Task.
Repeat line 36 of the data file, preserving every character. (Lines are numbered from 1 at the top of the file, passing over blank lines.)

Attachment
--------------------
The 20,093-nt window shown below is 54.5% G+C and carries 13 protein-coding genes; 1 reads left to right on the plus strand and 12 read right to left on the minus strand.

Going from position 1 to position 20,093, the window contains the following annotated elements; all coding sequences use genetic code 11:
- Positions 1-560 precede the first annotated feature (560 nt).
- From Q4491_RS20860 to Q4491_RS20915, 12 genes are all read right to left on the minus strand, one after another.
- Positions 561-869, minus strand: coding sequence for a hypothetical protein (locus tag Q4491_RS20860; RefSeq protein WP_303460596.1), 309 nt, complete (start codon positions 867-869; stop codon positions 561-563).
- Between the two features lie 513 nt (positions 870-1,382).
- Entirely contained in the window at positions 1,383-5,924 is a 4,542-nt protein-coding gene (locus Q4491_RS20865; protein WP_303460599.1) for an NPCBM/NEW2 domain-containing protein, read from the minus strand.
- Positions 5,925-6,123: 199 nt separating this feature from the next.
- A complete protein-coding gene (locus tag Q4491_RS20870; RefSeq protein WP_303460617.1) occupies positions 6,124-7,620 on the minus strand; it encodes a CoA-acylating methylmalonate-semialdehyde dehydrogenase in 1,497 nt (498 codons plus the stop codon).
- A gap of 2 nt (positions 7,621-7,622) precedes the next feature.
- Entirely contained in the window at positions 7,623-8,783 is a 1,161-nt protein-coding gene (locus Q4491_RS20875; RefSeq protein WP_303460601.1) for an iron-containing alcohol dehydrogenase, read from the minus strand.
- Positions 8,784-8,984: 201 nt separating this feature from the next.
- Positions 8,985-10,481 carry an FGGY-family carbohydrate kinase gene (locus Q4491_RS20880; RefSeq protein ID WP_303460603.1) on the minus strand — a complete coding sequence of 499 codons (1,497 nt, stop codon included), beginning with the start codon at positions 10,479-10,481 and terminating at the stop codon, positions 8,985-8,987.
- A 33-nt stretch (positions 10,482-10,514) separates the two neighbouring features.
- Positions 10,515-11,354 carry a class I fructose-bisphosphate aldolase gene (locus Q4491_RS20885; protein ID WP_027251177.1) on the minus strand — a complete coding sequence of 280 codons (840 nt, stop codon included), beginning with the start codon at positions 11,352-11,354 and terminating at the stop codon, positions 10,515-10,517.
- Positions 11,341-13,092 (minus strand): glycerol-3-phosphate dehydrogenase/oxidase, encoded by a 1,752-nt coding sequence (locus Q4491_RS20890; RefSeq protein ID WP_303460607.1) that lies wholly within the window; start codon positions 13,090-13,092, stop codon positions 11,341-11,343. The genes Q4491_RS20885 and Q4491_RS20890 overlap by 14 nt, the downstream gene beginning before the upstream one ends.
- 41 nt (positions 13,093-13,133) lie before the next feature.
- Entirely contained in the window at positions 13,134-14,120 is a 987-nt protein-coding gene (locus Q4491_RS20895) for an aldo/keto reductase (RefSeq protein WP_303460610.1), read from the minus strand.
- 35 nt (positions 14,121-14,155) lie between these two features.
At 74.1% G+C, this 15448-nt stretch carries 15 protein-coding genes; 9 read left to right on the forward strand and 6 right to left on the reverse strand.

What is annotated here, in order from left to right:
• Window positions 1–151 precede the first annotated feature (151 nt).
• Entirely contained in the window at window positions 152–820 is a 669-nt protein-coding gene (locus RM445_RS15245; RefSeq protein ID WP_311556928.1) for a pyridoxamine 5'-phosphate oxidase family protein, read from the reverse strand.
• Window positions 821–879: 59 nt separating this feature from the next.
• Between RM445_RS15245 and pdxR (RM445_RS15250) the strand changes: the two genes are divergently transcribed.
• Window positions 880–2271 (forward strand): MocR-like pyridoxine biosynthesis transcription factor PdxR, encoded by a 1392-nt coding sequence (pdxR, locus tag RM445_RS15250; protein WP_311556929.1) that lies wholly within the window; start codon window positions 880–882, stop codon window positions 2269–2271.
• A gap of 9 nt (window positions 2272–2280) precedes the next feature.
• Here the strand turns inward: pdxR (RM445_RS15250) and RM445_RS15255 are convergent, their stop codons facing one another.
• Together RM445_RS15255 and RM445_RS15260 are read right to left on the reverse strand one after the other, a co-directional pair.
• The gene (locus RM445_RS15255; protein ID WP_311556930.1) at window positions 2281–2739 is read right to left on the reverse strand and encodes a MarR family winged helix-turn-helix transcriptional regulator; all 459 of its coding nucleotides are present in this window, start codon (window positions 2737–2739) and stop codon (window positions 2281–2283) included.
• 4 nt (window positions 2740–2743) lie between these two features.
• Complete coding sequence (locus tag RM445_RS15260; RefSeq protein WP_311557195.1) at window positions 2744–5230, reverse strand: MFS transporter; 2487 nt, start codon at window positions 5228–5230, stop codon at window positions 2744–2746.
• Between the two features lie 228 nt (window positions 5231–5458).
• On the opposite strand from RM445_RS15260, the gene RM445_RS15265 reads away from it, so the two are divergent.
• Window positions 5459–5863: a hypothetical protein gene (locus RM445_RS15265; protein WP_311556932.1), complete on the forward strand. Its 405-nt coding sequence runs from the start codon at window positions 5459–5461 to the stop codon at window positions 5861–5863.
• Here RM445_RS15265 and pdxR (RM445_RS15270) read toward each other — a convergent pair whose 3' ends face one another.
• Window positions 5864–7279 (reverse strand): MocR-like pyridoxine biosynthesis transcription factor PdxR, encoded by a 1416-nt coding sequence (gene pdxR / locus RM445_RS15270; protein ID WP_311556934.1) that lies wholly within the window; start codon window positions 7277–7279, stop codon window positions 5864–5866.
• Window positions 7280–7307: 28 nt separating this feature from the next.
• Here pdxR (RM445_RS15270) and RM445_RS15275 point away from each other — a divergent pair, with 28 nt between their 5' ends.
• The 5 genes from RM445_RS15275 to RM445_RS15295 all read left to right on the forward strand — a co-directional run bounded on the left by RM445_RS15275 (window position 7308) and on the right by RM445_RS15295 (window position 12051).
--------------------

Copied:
• Here RM445_RS15265 and pdxR (RM445_RS15270) read toward each other — a convergent pair whose 3' ends face one another.